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Re: [CSP] Problems with frame-ancestors; X-Frame-Options not obsolete?

From: Brian Smith <brian@briansmith.org>
Date: Tue, 11 Nov 2014 16:15:29 -0800
Message-ID: <CAFewVt6_KAoqedxn0Y1u9U_AKhjMAs8jt+rcwzoEMdHse5sKGA@mail.gmail.com>
To: "public-webappsec@w3.org" <public-webappsec@w3.org>
Brian Smith <brian@briansmith.org> wrote:
> The spec says "When generating a violation report for a frame-ancestors
> violation, the user agent MUST NOT include the value of the embedding
> ancestor as a blocked-uri value unless it is same-origin with the protected
> resource, as disclosing the value of cross-origin ancestors is a violation
> of the Same-Origin Policy."
>
> However, there is no text that says that a violation reports are to be sent
> for frame-ancestors violations. Are violation reports for frame-ancestors to
> be sent or not? This should be fixed, because it has non-obvious
> ramifications.

Mike West fixed this here:
https://github.com/w3c/webappsec/commit/dc83d2eab9f07e782d6ad8fd20aef6b519a1dc70

I agree with Mike's fix. More clarifications below.

> If frame-ancestor violation reports are to be sent: For almost all CSP
> directives, a violation indicates a serious security vulnerability in the
> web application (modulo violations caused by addons). So, usually an
> attacker cannot force a violation report unless there is already serious
> vulnerability in the web application. However, frame-ancestors is different.
> Any page can frame a page with a frame-ancestors constraint, which means any
> page can force a frame-ancestors violation. But causing a violation on many
> pages loaded by many users, the attacker's DoS abilities on the reporting
> server are easily amplified to create a huge DoS on the reporting server.
> This seems totally unnecessary.
>
> Because of this DoS potential, I believe that frame-ancestors violations
> should never be reported. Regardless, this issue should be mentioned in the
> security considerations of the document, at a minimum.

To correct myself: I still think this is worth adding to the security
considerations, but I now understand that I was wrong to suggest that
the CSP spec should say "frame-ancestors violations should never be
reported." Instead, CSP policy authors can (and probably should) write
their policies in such a way that they prevent frame-ancestors
violation reports are not sent:

Content-Security-Policy: frame-ancestors 'self', script-src 'self';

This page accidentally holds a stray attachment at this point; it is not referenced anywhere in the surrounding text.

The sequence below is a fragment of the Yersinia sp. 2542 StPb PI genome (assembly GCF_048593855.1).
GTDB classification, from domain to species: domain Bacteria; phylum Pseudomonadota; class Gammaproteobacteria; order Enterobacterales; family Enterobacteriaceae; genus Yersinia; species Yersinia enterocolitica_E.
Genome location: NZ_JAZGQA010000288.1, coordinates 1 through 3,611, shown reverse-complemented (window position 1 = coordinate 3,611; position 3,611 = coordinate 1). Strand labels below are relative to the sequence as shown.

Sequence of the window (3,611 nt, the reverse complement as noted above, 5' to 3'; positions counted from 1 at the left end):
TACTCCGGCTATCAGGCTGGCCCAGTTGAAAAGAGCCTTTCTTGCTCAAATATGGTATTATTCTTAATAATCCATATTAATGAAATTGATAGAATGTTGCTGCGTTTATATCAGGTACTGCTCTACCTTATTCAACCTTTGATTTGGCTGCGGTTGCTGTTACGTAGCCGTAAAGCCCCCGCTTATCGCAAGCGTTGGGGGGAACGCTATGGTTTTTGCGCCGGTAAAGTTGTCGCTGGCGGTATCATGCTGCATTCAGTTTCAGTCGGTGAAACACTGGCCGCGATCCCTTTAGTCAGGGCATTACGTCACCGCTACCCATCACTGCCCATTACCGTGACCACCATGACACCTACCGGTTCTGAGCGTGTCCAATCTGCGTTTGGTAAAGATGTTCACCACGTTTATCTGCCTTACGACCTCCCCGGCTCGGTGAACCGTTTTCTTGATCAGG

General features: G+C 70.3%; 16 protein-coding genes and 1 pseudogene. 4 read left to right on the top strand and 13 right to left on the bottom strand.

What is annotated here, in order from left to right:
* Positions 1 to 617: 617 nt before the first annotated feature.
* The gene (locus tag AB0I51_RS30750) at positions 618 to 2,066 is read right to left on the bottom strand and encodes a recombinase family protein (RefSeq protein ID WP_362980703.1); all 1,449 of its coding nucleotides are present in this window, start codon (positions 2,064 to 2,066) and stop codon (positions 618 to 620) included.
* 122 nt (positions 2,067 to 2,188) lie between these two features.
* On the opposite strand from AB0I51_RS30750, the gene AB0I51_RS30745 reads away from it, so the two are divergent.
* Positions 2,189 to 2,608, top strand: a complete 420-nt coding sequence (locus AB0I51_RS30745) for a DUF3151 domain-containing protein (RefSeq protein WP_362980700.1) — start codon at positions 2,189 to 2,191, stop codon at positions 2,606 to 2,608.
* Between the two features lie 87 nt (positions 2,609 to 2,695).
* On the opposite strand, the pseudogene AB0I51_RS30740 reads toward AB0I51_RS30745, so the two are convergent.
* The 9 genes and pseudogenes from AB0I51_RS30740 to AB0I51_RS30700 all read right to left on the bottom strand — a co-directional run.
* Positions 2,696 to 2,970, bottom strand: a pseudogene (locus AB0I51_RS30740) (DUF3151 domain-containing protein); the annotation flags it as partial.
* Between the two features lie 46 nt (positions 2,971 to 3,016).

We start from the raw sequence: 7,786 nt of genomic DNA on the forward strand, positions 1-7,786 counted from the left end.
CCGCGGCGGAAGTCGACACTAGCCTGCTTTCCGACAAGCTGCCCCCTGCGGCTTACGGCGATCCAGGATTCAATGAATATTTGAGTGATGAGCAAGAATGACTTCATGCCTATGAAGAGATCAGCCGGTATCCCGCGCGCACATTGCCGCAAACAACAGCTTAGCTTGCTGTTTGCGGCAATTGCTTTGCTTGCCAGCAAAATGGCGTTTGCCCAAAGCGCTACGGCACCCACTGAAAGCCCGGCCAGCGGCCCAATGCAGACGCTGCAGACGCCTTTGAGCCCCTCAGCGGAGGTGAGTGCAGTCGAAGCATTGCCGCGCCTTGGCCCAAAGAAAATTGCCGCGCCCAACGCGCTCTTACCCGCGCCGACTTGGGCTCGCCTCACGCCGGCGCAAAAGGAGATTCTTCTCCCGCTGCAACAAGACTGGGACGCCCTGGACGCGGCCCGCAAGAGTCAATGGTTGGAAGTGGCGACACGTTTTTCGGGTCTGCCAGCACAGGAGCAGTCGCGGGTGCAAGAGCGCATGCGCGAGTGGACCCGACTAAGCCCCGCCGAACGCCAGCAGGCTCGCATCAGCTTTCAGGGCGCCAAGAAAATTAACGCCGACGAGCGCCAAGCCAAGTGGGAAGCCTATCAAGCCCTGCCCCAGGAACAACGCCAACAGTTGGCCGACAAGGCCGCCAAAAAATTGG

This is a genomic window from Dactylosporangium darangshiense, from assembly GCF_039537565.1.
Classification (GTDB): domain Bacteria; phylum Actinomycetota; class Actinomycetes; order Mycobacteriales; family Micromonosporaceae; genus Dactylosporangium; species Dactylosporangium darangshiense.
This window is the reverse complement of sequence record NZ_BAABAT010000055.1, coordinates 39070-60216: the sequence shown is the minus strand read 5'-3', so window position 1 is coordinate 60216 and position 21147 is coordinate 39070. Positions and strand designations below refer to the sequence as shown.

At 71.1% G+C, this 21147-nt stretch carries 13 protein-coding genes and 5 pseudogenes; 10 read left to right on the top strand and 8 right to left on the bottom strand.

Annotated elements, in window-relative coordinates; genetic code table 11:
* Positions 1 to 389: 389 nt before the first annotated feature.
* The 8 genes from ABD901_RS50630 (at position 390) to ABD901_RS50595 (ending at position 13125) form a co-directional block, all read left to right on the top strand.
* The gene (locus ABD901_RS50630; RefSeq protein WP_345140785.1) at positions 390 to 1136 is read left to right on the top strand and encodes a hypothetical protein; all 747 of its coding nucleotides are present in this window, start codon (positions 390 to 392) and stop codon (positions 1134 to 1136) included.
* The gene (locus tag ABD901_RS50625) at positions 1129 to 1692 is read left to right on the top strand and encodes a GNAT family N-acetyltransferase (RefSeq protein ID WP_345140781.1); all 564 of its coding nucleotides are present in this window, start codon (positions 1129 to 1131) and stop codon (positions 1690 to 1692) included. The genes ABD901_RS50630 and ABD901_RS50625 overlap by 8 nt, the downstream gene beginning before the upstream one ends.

report-uri=http://violations.example.com

My understanding is that this policy will result in violations being
sent for everything EXCEPT frame-ancestors violations.

Note that this is one of the reasons why I think the statement "To
enforce multiple policies, the administrator SHOULD combine the policy
into a single header." is wrong.

> The spec says "The frame-ancestors directive obsoletes the X-Frame-Options
> header."
>
> If violation reports are to be generated for frame-ancestors policy
> violations, then it is not true that frame-ancestors obsoletes
> X-Frame-Options, because X-Frame-Options does not cause violation reports to
> be generated.

I was just wrong about this. I agree frame-ancestors will eventually
be a fine replacement for X-Frame-Options.

> NIT: The text says "Steps 2.2 and 2.3 ensure that the blocked frame appears
> to be a normal cross-origin document’s load. If these steps are ignored,
> leakage of a document’s policy state is possible." s/2.2/3.2.2/ and
> s/2.3/3.2.3/.
>
> NIT: The text says "The user agent MAY implement these steps by instead
> redirecting the user to friendly error page in a unique origin which
> provides the option of opening the blocked page in a new top-level browsing
> context." This contradicts the text that says "To enforce the
> frame-ancestors directive [...] the user agent MUST perform the following
> steps: [...]" In particular, a MAY cannot override a MUST. Instead, either
> one way of doing things should be specified (preferred), or the MUST text
> should be rewritten to specify both alternatives as options (less
> preferred).

I think these suggestions are still right though.

Cheers,
Brian
Received on Wednesday, 12 November 2014 00:15:57 UTC

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